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Viewing posts categorised under: Digital nomad visa Spain

Spain’s New Digital Nomad Visa

By John Lansley
This article is published on: 19th December 2022


We are familiar with images of people in deckchairs, equipped with a laptop and a cocktail, brilliant blue sky and sparkling sea in the background, happily working in exotic locations – but how realistic a picture is this here in Spain?

The pandemic has seen huge changes in the way many work, with WFH (working from home, or working remotely) becoming a reality for the lucky millions who were able to do so. The choice of returning to your office or continuing to work from your kitchen table may not always have been yours to make, with employers holding differing views about both supervision and the benefits of having colleagues close at hand.

Whatever the case, for some, WFH continues, perhaps only for a few days a week, but for many their employer doesn’t mind where they are located, as long as the job gets done.

Spain has now joined other countries in offering a specific working visa to those who satisfy the requirements. Since Brexit, many from the UK have seen their dream of moving to Spain shattered by the much tougher visa requirements that now apply. I have written before about the Golden and Non-Lucrative Visas, which favour the wealthy retired, but will this new route provide a real opportunity?

The Digital Nomad Visa is part of new legislation that is designed to encourage business start-ups, to try to improve Spain’s attractiveness to entrepreneurs, and which includes reduced levels of tax for individuals and businesses setting up here.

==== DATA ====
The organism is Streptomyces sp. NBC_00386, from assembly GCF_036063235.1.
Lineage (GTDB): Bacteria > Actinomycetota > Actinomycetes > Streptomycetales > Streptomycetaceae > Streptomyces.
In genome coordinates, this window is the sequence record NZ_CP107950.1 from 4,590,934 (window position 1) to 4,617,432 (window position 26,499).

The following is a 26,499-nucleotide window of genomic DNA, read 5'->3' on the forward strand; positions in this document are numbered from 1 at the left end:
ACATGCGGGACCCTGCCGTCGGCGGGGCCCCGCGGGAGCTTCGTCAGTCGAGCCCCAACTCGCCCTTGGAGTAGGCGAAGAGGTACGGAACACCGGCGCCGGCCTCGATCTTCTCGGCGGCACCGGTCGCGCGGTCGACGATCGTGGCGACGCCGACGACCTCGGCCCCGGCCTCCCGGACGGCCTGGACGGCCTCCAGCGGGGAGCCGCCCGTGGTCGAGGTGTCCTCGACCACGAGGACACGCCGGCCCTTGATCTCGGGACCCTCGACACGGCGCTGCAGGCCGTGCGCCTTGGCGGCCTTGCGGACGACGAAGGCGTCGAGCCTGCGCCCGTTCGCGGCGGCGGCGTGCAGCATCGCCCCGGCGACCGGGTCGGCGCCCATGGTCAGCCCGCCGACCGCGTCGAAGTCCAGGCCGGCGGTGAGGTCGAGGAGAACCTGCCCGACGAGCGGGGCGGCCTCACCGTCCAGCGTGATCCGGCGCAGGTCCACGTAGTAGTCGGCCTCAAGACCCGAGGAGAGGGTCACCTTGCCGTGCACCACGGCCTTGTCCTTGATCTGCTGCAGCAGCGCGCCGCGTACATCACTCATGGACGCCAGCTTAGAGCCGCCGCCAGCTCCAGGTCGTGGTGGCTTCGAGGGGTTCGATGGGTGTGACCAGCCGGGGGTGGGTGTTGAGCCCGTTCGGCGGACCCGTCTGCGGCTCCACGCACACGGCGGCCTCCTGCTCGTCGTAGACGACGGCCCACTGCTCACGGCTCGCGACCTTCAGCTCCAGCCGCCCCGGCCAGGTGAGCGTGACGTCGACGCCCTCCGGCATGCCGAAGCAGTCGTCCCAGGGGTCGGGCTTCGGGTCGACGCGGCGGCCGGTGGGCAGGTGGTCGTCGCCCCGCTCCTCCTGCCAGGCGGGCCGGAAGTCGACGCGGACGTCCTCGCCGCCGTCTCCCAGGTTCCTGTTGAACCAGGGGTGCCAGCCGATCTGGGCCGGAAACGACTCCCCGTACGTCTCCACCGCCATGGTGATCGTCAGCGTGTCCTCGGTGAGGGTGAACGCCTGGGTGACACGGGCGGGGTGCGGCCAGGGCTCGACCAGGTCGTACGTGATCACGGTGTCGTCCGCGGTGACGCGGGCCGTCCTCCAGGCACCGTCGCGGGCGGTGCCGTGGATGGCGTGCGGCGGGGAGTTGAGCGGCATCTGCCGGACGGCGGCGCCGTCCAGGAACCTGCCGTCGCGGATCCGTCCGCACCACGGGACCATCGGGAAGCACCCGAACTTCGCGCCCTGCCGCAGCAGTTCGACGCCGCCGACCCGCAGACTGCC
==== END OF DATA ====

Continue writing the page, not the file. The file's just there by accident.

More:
Digital Nomad Visa Spain

Let’s look at what we know about the requirements of the new scheme, due to commence in January 2023

  • Applications will be open to 3rd country nationals (non-EU countries, including the UK)
  • Applicants must work mainly for companies based outside Spain
  • Applicants’ work must be exclusively online or by telephone
  • Applicants must be graduates or postgraduates from a ‘prestigious recognised university or business school’ or have 3 years’ professional experience
  • The applicant must have been working for the same company/ies for at least a year prior to the application
  • The company must have approved remote working
  • Applicants must demonstrate they can do their job online and that they have been doing so for at least 3 months prior to applying
  • The visa will be initially for 1 year, and can be renewed thereafter (renewal should be applied for within 60 days before expiry) for up to 5 years in total

So, in practice, this limits access to the visa to those with good educational qualifications or previous professional experience, and who have already been working remotely.

What don’t we know?

  • There will be a minimum income requirement, as yet unknown, but likely to be similar to the €2,316pm currently applying for a Non-Lucrative Visa
  • Spanish medical insurance might also be required, to ensure the applicant is not a burden on the Spanish healthcare system

However, those lucky enough to qualify will have to be aware that they will in all likelihood become Spanish tax residents, with potential consequences for their employers, tax deductions and national insurance contributions.

But the new digital nomad visa could be a path for you to take if you are keen to move to sunnier climes, experience international work possibilities – carrying only your professional expertise and your laptop, you could be opening the door on a new life!

Moving to Spain is more complicated than ever before, but this new opportunity may help you do so. Obtaining professional help with visas, tax planning, buying a home and investment possibilities is essential, and my colleagues and I will be happy to help, and introduce you to trusted professional partners where appropriate.

Financial updates in Spain

By Chris Burke
This article is published on: 23rd November 2022


This month we cover the following topics (if there is anything you would like to understand more or wish to see covered in these articles, don’t hesitate to ask):

  • Digital Nomad Visa – Update
  • New Wealth Tax Implemented for those with assets over €3 million
  • New Autonomo payments from 2023

Digital Nomad Visa – Update
The Spanish Government has confirmed plans for its digital nomad visa scheme. The scheme will offer citizens from non-European Union countries the opportunity to live in Spain whilst working remotely for companies located outside the country.